It’s common for leaders and entrepreneurs to feel like they simply don’t have enough hours in the day. They may have lofty goals, and they may even have a plan to execute those goals. What they don’t have? Time.
There’s no way to give yourself more than 24 hours, but what you can do is align your goal-setting and time management skills, ensuring you actually have enough runway to get those goals off the ground. Let me offer just a few tips.
Aligning Time and Goals
- Use the SMART approach. First, make sure you have the right system for setting clear, reasonable goals. I recommend the SMART approach, which means setting goals that are specific, measurable, achievable, relevant, and time-sensitive. This basically keeps you from biting off more than you can chew, and from selecting goals that are just too big or esoteric.
- Remember the difference between urgency and important. As you prioritize each day’s goals, remember that some things are urgent (i.e. they need to be done now), some things are important (i.e. they have a lot of value), and some things are neither, or both. Using those classifications can help you make wise decisions about what needs to get done when.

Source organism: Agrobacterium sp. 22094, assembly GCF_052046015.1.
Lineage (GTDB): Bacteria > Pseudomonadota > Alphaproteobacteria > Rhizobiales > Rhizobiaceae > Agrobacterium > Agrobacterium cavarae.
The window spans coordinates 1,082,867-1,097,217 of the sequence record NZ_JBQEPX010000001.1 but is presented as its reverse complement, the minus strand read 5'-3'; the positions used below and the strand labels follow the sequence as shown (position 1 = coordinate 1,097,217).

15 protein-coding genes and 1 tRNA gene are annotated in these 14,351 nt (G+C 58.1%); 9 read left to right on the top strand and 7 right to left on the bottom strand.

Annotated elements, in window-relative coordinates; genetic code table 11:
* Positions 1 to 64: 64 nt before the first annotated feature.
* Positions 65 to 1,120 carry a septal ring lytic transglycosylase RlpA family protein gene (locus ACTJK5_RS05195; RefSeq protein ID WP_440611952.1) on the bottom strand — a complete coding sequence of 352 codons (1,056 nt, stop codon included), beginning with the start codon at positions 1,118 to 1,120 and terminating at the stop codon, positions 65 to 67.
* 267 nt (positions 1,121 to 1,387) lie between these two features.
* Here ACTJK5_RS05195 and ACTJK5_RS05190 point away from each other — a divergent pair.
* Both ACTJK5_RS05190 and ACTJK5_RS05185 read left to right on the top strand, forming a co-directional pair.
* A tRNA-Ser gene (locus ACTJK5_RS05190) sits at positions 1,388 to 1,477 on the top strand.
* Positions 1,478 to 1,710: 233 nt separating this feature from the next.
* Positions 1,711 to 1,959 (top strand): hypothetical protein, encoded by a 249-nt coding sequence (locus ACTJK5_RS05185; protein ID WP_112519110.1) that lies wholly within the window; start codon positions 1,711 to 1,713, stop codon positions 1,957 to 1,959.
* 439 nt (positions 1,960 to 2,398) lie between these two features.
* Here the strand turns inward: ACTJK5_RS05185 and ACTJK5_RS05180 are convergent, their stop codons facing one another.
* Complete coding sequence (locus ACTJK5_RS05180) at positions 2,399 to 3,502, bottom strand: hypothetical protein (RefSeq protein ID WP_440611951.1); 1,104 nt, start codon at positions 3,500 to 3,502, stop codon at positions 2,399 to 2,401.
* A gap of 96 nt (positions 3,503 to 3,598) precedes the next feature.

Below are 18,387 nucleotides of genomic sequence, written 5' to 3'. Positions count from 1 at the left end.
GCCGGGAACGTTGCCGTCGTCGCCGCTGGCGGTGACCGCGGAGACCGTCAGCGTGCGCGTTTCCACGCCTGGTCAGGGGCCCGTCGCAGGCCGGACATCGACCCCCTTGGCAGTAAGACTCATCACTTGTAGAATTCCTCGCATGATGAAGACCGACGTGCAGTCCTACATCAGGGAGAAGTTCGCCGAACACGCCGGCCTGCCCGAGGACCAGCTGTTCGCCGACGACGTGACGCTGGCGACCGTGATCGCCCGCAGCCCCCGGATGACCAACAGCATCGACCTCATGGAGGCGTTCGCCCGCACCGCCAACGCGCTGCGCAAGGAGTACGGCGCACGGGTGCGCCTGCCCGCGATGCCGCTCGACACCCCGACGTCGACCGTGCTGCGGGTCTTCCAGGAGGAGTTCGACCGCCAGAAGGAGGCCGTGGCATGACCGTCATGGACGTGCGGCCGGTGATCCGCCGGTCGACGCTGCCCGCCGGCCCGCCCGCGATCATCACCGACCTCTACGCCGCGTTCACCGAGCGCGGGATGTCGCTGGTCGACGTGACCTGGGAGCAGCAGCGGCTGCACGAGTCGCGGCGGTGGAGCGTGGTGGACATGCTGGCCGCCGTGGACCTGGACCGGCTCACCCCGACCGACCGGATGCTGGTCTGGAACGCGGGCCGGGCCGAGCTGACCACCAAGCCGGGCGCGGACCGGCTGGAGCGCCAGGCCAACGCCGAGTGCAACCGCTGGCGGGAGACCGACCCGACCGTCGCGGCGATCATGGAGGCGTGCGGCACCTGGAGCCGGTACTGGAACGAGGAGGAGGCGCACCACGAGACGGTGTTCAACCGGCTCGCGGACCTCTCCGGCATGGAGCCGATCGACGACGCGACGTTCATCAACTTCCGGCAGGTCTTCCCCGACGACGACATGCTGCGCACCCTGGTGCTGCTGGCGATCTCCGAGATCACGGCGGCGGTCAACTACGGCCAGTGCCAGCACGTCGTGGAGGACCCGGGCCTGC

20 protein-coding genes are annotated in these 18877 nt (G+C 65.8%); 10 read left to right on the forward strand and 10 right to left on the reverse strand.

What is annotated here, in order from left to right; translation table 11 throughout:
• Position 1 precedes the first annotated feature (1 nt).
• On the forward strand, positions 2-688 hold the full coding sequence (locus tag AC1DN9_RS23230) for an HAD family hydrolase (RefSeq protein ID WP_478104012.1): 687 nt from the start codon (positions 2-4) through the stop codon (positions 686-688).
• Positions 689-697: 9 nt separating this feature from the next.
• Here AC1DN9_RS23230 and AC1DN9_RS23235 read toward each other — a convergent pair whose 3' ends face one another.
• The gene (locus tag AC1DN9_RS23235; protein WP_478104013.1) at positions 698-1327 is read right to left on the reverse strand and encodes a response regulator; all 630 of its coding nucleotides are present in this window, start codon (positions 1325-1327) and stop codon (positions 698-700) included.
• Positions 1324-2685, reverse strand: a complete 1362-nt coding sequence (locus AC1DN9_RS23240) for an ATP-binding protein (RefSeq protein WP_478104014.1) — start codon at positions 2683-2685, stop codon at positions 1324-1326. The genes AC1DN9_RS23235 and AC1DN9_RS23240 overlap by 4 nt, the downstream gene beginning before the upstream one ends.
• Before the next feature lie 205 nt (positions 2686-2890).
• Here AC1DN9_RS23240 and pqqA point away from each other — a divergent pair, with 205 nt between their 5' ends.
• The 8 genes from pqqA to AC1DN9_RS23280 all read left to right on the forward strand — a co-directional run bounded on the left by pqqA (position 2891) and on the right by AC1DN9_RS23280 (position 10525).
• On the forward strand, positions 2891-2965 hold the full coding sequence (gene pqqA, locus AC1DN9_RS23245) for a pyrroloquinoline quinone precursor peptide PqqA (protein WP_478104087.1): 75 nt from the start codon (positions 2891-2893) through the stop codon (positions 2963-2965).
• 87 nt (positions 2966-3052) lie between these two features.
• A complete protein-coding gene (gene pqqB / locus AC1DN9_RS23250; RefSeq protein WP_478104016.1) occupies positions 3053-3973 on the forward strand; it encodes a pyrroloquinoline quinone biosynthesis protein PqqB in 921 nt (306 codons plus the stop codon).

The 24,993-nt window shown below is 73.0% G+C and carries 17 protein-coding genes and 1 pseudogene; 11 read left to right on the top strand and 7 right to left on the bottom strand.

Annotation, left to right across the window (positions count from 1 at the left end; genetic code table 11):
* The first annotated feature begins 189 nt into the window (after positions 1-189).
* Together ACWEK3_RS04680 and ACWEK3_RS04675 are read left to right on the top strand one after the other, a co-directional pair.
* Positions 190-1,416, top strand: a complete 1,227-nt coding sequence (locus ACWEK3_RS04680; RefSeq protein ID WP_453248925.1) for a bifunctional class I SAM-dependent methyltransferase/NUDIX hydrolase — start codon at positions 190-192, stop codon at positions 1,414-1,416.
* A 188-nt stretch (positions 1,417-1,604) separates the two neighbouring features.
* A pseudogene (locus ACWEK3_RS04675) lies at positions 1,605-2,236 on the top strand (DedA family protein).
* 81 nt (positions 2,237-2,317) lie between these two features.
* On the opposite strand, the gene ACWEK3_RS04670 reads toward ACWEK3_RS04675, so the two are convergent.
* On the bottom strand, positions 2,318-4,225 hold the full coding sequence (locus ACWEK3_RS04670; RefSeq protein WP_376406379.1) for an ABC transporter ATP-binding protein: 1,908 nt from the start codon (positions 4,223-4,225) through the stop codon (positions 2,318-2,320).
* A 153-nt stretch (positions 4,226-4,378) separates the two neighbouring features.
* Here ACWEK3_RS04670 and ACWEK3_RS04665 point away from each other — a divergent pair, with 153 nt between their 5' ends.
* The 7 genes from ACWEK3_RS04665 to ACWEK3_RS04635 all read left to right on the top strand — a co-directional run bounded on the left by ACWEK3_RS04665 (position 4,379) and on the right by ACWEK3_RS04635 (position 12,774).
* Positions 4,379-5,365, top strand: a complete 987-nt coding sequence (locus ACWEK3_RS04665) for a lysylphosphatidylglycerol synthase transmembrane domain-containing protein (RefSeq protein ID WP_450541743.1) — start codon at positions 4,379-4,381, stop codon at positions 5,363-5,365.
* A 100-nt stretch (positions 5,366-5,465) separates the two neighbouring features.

- Audit yourself. One activity that can prove helpful is auditing your own time management, spending a week or so logging how you spend your time and how well you achieve your goals. This can give you a level of self-awareness that leads to some practical changes.
- Do the big stuff first. I’m a big believer in spending your morning hours doing good, creative work, because that’s usually when you have the most drive and energy. Put off administrative stuff, like answering emails or taking conference calls, for the afternoon, at least when possible.
- Leave time for yourself. Schedule some down time for exercise or simply for mental health breaks. This isn’t wasted time! On the contrary, it’s an important way to use the rest of your time much more effectively.
The bottom line for leaders is that you can set realistic goals, then achieve them—but it comes down to picking the right goals and exercising the right time management disciplines.